Pictured Above: Members of Brazilian Baptist Church gather for a photo after Sunday evening worship on Sunday, May 28, 2023.
Pastor Marcos Andrade says he did not set out intentionally to reach Haitian families; it all happened by God’s guidance.
Andrade is bi-vocational, and when he is not pastoring Brazilian Baptist, he is driving for Uber. During one of his trips, he met a Haitian family that needed to go to the hospital with a sick family member and they asked if he would drive them.
Andrade not only drove them to the hospital but also stayed with the family at the hospital while they waited. As they sat around waiting and talking, Andrade told them he was a pastor and invited them to visit the church. Happy to hear that he was a pastor, they told him that they “loved to go to church.”
It wasn’t long before the family visited the church, and they stayed. Soon, the family told other Haitian friends about the church, and those friends started attending also. Members of Brazilian Baptist joke that most people attending today were also “just visiting” once but ended up staying permanently.
Haitian Marie Lucie is a mother of three who lived in Brazil for ten years. During that time the family attended church, and her children—the youngest being born in Brazil—practiced their faith in Portuguese. They knew worship songs and read the Bible in Portuguese. Their heart language was Portuguese even if their culture remained Haitian. Lucie says that her children prefer to go to a Portuguese-speaking church even though they speak Creole, English and Spanish.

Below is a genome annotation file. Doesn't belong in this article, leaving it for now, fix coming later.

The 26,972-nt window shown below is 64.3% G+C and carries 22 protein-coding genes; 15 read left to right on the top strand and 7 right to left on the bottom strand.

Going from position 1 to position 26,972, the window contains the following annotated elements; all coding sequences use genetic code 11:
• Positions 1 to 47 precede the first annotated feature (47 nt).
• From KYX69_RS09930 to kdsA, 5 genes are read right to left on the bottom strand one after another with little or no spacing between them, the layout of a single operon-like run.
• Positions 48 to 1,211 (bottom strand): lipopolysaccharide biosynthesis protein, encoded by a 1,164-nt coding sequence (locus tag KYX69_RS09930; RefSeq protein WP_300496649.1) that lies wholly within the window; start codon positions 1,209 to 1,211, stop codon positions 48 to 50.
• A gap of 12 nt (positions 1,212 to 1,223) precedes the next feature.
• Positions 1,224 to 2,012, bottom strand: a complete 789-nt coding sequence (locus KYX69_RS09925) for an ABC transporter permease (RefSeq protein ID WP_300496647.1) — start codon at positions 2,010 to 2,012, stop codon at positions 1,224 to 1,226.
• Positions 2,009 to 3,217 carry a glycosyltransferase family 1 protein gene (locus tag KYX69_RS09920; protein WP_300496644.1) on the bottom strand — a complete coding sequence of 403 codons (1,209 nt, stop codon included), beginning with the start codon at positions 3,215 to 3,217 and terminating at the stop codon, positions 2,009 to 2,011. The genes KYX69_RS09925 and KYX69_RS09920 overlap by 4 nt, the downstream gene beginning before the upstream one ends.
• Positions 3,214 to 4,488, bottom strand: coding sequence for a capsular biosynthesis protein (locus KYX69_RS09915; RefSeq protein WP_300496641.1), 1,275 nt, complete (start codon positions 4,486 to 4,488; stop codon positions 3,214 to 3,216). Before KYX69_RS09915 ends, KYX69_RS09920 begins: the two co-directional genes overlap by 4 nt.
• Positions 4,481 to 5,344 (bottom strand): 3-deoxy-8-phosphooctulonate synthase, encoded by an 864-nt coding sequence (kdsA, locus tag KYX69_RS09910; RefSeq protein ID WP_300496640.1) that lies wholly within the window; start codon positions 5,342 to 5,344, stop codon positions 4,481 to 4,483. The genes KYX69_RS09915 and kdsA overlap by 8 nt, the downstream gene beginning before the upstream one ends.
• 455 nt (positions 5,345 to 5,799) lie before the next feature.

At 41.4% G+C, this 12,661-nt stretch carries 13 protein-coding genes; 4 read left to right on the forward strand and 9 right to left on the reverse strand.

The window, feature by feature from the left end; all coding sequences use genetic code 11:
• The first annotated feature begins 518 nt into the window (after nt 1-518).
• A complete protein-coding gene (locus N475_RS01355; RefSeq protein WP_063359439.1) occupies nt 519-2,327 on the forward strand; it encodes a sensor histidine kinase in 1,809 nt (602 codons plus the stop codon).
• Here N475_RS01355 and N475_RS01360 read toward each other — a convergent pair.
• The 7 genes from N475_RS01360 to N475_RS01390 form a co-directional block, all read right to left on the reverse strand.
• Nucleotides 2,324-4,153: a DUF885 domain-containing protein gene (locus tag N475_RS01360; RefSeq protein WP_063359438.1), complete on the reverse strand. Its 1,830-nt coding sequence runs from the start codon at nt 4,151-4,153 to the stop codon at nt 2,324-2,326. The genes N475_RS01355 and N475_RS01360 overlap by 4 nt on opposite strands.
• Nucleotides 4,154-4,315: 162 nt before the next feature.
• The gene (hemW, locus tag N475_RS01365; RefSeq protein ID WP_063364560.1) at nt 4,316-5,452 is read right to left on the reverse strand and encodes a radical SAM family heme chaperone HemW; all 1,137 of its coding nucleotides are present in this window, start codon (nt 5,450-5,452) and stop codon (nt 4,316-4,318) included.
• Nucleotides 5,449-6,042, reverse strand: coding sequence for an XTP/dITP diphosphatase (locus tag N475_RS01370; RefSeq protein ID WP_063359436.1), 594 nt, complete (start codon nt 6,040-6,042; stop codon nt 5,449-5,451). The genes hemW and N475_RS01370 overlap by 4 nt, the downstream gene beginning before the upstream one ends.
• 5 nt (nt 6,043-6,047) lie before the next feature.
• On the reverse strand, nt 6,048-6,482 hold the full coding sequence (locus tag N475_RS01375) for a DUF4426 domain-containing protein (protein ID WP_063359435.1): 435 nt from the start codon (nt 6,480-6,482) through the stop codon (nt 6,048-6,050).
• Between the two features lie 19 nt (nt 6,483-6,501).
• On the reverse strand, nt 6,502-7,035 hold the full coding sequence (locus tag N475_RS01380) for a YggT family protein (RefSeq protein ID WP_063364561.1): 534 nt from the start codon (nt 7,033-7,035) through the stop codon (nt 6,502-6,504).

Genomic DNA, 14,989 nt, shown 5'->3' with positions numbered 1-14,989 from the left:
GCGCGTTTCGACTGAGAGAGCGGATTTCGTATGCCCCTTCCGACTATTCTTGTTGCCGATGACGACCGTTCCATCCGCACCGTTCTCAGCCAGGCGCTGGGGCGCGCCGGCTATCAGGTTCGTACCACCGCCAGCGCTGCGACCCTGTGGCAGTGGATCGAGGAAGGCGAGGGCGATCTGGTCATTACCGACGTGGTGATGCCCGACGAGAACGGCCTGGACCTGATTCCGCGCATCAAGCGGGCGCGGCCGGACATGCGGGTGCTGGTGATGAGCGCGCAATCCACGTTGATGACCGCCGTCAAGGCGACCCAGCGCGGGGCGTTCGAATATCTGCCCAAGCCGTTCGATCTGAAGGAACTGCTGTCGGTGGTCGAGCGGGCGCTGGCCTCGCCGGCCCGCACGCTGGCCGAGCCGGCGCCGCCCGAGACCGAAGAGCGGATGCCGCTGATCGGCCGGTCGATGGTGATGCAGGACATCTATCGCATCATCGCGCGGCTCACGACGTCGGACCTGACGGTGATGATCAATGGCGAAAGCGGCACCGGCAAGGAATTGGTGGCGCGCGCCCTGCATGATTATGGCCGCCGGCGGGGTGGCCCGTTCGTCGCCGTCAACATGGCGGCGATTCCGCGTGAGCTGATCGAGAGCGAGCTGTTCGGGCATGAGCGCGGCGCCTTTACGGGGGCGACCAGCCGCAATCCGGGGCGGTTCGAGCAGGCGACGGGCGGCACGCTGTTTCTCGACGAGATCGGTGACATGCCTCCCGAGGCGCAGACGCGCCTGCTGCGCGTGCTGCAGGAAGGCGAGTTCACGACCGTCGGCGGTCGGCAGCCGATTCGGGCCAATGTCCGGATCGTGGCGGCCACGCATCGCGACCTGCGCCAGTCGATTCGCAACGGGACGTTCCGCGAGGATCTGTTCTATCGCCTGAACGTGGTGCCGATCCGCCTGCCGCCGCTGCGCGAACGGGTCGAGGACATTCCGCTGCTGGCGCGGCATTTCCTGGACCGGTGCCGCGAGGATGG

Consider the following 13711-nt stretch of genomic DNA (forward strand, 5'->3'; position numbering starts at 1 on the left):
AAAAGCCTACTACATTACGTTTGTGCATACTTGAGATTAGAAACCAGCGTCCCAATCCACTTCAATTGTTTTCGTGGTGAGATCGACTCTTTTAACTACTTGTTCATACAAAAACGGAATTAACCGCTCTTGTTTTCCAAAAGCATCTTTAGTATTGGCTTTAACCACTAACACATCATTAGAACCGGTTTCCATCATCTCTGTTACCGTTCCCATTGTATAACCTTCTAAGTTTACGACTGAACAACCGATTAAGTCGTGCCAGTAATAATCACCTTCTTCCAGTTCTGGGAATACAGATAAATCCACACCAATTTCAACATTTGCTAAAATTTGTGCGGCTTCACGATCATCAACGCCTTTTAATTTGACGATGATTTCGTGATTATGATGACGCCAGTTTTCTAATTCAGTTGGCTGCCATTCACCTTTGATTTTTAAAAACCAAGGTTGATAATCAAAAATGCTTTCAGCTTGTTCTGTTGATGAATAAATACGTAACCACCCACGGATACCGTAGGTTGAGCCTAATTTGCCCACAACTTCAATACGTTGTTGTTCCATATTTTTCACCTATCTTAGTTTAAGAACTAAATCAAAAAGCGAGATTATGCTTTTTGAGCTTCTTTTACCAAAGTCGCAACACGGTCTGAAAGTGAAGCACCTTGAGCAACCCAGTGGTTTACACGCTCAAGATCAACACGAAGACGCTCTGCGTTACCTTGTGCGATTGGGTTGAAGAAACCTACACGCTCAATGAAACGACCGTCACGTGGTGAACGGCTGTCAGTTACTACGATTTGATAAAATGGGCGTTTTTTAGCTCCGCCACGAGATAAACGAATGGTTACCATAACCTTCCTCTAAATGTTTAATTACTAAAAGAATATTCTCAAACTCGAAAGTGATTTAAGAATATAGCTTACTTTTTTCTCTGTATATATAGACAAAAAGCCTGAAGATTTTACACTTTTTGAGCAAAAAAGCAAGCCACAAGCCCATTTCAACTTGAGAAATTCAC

“When we came here, we missed the warmth and community we experienced while we went to church in Brazil, and we were able to find it here at Brazilian Baptist,” she said.
“In South Florida the time has come that churches can no longer afford to focus exclusively on reaching people with the gospel that only look like them or speak their language. People from all ethnic and racial backgrounds live together,” said Al Fernandez, southeast regional catalyst for the Florida Baptist Convention.
“The Brazilian Baptist Church of Delray is an example of a new church that is focused on reaching the diaspora and impacting its entire community. I am grateful to God for church planters like Marcos Andrade who are expanding the kingdom of God to all people.”
Lucie, like many other Haitians following the 2010 earthquake that rocked Haiti, immigrated to Brazil in search of better opportunities for her and her family. In 2012, as a response to the increase in the number of Haitians claiming asylum in Brazil, the government opened an opportunity for Haitians to regularize their status through humanitarian visas. As of 2020, the Haitian population living in Brazil was estimated to be around 143,000.
In 2021 when unemployment rates and the cost of living in Brazil climbed, Haitians were on the move again, making the perilous trip through the South American forests to the U.S. border.
‘God is the One bringing us all together as one.’
On a Sunday evening this May, the church met for its Sunday worship service at First Baptist Church of Delray, sending church for the young congregation. Pastor Andrade played an acoustic guitar; a young man played percussion on a box drum, and another one played the piano while the multicultural, multigenerational church sang hymns in Portuguese. The group of about 30 spent time after the service fellowshipping over coffee and cake. There was no separation of groups; no one was left out of the conversation.
“We really are all a family, and God is the One bringing us all together as one,” said Andrade. “God is showing me and guiding me to be everyone’s pastor, to love them each and minister to each person where they are and as they are.”